Greenwich Music Service, Lewisham Music Service, Trinity Laban Conservatoire of Music and Dance and the London Philharmonic Orchestra (LPO). Over 1,200 young people will take part in Trinity Laban and LPO workshops in schools and music service centres. They will have the opportunity to develop their skills with projects including the Animate Orchestra – a brand new orchestra of the 21st Century, led by 10-14 year olds, involving classical instrumentalists and electronic music artists working alongside musicians from the Trinity Laban and the LPO.

Kingston Music Service, Hounslow Music Service and the Royal Philharmonic Orchestra (RPO). Over 1,000 primary school students from areas of high poverty, low social mobility and limited access to cultural activities, will receive sustained instrumental tuition, take part in range of specially formed ensembles and perform alongside members of the RPO. The project aims to become rooted in the local community with the RPO performing special community concerts at the Rose Theatre.


Brent Music Service, Enfield Arts Support Service, Haringey Music and Performing Arts Centre and the Royal Philharmonic Orchestra (RPO). Up to 2,000 young musicians, from beginners through to advanced players, will take part in a series of workshops resulting in the formation of a ‘World Orchestra’. The orchestra will devise and perform their own music with the help of RPO musicians and composers. Performances are hoped to take place at the Royal Albert Hall and the Wembley Arena in 2012.

Croydon Music and Arts, Sutton Music Service and the London Mozart Players (LMP). Up to 2,200 young people age 8-18 will attend LMP open rehearsals and free performances at Fairfield Halls, and take part in master classes, join youth orchestra rehearsals with LMP players, and a series of creative workshops for beginner and intermediate players in schools and music service centres. The project will culminate with a performance of a new piece devised and performed by the young people with LMP players and composers.

Camden Music Service, Merton Music Foundation, Wandsworth Music Service, CEA@Islington and the Orchestra of the Age of Enlightenment (OAE). 400 children age 8-14, and 40 instrumental tutors, will take part in termly workshops with OAE players. New borough string ensembles will be formed enabling students to perform specially commissioned, mixed-ability music. The new ensembles will involve students performing side-by-side with OAE players at the Southbank Centre and Kings Place. Students will also take part in special OAE concert visits.

Barnet Music Service, Harrow Music Service and BBC Concert Orchestra (BBCCO). Over 300 students arriving at secondary schools in some of the most deprived areas of Barnet and Harrow will be able to continue learning a musical instrument through music service support, weekly in-school ensemble sessions, plus workshops and performance opportunities with BBCCO players. The BBCCO will offer access to live concerts as well as creating a new youth ensemble so that students can pursue their interests further.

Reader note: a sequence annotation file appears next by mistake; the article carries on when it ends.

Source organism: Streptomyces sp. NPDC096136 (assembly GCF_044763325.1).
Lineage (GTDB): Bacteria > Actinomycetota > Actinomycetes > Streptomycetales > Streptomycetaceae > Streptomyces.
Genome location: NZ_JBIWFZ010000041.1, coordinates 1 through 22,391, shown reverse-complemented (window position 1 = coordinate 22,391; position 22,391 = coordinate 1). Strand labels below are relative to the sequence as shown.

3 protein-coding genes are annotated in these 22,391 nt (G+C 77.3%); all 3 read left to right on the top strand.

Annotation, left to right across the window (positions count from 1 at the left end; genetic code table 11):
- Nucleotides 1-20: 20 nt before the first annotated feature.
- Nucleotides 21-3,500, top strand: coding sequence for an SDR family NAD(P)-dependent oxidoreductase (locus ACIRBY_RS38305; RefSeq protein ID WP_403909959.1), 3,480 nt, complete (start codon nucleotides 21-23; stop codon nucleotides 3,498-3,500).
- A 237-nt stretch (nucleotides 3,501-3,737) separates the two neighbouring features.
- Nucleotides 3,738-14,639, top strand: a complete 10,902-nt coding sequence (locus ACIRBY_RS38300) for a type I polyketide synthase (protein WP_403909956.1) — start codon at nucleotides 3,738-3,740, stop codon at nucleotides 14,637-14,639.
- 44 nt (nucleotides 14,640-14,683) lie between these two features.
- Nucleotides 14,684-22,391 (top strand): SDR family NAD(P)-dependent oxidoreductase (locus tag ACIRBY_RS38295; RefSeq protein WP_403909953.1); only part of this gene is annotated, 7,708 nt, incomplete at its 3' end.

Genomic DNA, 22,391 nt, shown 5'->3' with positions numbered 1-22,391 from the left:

• The Music Education Fund includes £100,000 of direct funding from the GLA plus additional funding of at least £140,000 from the partner organisations, which include local authorities, orchestras and music colleges.
  • Alongside the Music Education Fund, an audit of music education provision across the capital will also be carried out. This comprehensive research will enable providers of music education, such as schools, colleges, borough music services, charities and arts organisations, to better coordinate their activities, address the gaps that exist and direct young people, parents and teachers to exciting opportunities.
  • Rhythm of London is the public face of the Mayor’s Music Education Strategy. This year's Rhythm of London featured:
    • Young musicians from across London performing in front of over 25,000 people during St George’s Day celebrations on Trafalgar Square
    • The public were given one-off access to piano showrooms where they could receive a special lesson on some of the world’s finest pianos worth up to £100,000 each
    • In July, up-and-coming musicians aged 16-25 competed to be crowned ‘Busker of the Year’ in the annual Rhythm of London Busking Underground finals.
    • The winner of Busking Underground 2009, Jamie West, has just released his first single ‘Give Me Everything You’ve Got’. It is available on iTunes and proceeds were donated to the Evening Standard’s ‘Dispossessed’ charity appeal. This year’s winner is Hackney musician Noemie Ducimetiere
    • More information on the Rhythm of London can be found at